57 years ago next week on June 2nd, 1966, the Surveyor I successfully landed on the moon’s surface. This soft-landing was a crucial step in preparation for the ambitious Apollo Program, whereby the Surveyor I spacecraft achieved what no other vehicle had accomplished before: a precise and successful landing on the moon on its first attempt. Its goal was to gather essential information about the moon’s surface, including its composition, texture and its load-bearing capacity – critical information for the Apollo missions.

The Surveyor Program comprised a series of missions designed to explore the moon. In total, NASA launched seven Surveyor spacecraft, each contributing vital information about the lunar surface. One of the key pieces of information was the depth of the dust on the moon’s surface, which indicated that an astronaut could in fact land on the moon safely.

NASA contracted the renowned Hughes Aircraft Company for the design and construction of the spacecraft. Hughes Aircraft Company, famous for its contributions during World War II in developing prototype aircraft, were instrumental in the successful design and execution of Surveyor I. As an aside, Theodore Maiman was an employee of Hughes Aircraft Company when he designed and fired the first ever laser (on May 16th 1960) and his technology subsequently helped measure the distance from earth to the moon with much more accuracy.

This story of Surveyor I – 57 years ago this week is a great example of how combining the expertise of two different organisations, NASA was able to achieve something that no one had ever done before.

Tech-Trivia : Did You Know? This Week in History

Let There Be Light

On May 16th, 1960, a new kind of light existed that nobody had ever seen before. This kind of light has unique properties and doesn’t exist in nature and as far as we know, it had never existed anywhere in the universe since it began, 13.8 billion years ago.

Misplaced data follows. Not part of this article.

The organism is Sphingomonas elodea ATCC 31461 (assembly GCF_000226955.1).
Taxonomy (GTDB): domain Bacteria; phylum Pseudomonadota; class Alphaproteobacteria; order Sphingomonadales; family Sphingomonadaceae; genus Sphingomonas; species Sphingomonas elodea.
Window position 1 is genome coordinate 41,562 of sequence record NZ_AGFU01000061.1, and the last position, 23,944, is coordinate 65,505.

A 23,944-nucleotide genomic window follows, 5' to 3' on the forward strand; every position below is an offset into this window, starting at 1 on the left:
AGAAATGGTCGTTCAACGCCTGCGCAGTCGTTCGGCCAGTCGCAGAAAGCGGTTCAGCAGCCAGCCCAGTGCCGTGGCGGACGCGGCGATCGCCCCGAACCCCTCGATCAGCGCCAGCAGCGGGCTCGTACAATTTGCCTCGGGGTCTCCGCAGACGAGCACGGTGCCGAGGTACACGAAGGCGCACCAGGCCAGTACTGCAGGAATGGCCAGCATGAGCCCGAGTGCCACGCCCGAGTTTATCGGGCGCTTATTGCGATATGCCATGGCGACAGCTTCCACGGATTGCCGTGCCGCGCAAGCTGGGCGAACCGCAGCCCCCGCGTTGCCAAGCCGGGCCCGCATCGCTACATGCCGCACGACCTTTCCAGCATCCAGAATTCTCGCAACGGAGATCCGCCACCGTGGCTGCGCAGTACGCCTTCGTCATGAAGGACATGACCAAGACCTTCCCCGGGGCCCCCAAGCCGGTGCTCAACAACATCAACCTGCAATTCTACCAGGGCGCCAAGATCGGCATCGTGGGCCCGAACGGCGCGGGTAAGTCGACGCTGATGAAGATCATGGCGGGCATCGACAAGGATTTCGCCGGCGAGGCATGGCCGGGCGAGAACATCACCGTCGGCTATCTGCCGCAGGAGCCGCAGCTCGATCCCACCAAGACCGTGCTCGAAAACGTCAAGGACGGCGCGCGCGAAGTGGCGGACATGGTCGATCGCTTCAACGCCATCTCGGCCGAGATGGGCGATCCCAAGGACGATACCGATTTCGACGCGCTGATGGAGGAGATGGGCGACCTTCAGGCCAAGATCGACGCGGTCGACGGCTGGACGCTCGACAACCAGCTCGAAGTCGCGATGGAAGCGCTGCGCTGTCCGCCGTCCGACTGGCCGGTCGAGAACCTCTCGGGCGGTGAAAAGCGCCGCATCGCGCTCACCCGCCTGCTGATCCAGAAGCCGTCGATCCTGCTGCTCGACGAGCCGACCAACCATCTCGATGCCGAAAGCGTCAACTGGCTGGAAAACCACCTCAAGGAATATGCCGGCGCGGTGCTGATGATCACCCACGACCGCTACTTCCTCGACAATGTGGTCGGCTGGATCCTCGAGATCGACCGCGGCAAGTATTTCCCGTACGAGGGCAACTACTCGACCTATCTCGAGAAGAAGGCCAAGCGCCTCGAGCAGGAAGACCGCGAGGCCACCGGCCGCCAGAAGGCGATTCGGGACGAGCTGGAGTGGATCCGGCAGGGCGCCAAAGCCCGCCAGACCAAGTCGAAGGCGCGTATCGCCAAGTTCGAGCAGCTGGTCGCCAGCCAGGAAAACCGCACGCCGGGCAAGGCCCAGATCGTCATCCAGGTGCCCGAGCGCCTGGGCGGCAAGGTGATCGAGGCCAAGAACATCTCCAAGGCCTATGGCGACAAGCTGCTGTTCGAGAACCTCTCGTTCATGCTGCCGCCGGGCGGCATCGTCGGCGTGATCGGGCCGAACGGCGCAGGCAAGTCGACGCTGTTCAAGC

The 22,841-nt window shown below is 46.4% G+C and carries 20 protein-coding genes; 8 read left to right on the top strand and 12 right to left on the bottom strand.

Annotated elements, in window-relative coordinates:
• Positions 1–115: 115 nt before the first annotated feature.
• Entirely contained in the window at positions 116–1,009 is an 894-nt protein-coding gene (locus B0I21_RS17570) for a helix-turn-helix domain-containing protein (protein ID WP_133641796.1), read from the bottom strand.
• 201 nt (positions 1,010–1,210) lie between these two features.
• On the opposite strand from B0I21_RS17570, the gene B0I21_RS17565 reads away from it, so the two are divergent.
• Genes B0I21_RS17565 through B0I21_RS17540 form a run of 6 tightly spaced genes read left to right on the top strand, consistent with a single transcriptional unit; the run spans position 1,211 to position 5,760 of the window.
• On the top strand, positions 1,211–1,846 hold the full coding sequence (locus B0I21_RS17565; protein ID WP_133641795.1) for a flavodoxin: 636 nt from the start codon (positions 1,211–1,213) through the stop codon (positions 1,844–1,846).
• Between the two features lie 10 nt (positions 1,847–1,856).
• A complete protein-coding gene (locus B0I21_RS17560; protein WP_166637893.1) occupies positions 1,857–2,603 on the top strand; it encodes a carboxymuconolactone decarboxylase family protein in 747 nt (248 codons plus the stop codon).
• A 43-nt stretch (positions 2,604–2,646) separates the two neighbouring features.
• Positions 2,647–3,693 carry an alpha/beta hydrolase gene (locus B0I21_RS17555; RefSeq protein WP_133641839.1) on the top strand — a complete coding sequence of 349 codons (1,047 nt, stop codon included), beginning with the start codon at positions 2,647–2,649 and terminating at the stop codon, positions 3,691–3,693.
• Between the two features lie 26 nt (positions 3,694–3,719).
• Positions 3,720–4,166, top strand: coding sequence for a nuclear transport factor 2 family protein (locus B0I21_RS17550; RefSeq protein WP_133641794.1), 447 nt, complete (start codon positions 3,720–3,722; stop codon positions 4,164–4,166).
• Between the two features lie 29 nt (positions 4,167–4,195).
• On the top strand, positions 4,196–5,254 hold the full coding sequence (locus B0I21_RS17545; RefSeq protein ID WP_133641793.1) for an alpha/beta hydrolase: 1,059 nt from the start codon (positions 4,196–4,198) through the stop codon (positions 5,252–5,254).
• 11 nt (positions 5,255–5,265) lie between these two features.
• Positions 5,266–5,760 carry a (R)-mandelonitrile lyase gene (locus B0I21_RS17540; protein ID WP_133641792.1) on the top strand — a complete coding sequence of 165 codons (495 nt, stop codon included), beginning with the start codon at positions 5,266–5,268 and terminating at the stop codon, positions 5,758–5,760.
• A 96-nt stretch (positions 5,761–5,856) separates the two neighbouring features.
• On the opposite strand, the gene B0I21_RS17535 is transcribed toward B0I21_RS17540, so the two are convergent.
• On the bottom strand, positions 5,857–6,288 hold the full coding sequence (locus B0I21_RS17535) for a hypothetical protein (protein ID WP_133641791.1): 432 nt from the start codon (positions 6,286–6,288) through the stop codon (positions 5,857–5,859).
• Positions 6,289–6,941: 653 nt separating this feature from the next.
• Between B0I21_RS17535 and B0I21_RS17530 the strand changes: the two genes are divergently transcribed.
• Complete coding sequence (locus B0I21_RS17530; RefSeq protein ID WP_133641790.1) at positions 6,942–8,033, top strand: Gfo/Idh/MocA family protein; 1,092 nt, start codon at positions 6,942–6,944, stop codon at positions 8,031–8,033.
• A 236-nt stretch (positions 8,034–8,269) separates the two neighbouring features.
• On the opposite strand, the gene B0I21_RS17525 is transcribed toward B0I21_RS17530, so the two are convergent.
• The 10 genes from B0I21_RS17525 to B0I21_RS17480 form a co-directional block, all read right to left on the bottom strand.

Theodore Maiman had successfully fired the first-ever laser at the Hughes Research Laboratory, having beaten off competition from many other research teams including Bell Labs, IBM, MIT, and Columbia University.

In a way, Albert Einstein deserves some of the credit for the development too, as he laid some of the seminal theoretical foundations way back in 1917. However, in even in 1960, producing a functioning laser was deemed too far-fetched by many of Theodore’s peers and he himself was on the brink of giving up until one day a salesman from General Electric showed him some xenon flashtubes. With the largest ones being strong enough to ignite steel wool when pressed against the tube, it was exactly what Maiman needed to make his design work.

Using a synthetic pink ruby crystal grown by the Line Division at Union Carbide as an active laser medium he built the first functional laser.

Initially, the many people didn’t really understand the technology and struggled to find practical uses, having been labelled “a solution looking for a problem”.

General ignorance about the technology wasn’t helped by initial newspaper’s publishing hysterical headlines about the invention of “Death-Rays” although, perhaps ironically, one of the first uses of the ruby laser was for range-finding by the military.